The Norwegian Campaign - first Allied confrontation with Nazi forces
The Norwegian Campaign was the name used by the Allies – United Kingdom and France – for their first direct land confrontation with the military forces of Nazi Germany in World War II. The conflict occurred in Norway between 9 April and 10 June 1940, making Norway the nation - aside from the Soviet Union - that withstood a German land invasion for the longest period of time. It ended with the occupation of Norway by Nazi Germany.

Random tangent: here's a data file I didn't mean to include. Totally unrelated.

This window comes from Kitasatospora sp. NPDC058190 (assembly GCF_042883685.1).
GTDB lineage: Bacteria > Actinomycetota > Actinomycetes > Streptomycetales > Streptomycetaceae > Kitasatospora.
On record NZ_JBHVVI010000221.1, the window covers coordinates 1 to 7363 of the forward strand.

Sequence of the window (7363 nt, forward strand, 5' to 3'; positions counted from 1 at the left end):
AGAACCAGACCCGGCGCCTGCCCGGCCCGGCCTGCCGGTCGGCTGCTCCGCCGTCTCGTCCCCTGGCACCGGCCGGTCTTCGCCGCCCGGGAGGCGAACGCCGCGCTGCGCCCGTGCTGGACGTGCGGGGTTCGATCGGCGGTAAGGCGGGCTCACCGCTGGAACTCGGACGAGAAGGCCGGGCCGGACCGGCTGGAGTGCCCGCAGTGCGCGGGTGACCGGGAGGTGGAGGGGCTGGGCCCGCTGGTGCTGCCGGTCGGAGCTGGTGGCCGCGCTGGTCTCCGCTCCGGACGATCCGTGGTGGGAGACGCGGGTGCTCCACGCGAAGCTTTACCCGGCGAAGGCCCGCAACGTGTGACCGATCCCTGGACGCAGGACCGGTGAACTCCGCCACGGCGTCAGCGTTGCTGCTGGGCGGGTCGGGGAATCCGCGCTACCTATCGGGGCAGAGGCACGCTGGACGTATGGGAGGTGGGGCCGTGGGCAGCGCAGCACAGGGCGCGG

The primary reason for Nazi Germany seeking the occupation of Norway was Nazi Germany's dependence on Swedish iron ore shipped from the Norwegian port of Narvik. By securing access to Norwegian ports, Nazi Germany could obtain the iron ore supply it needed for war production despite the British naval blockade of Nazi Germany. Additionally, it allowed both the German and Allied forces to confront each other without the large-scale trench warfare that both sides dreaded. Of particular importance as the Battle of the Atlantic escalated, Norwegian airbases, like Sola Air Station at Stavanger, allowed German reconnaissance aircraft to operate far out over the North Atlantic and placed distance between the enemy and themselves.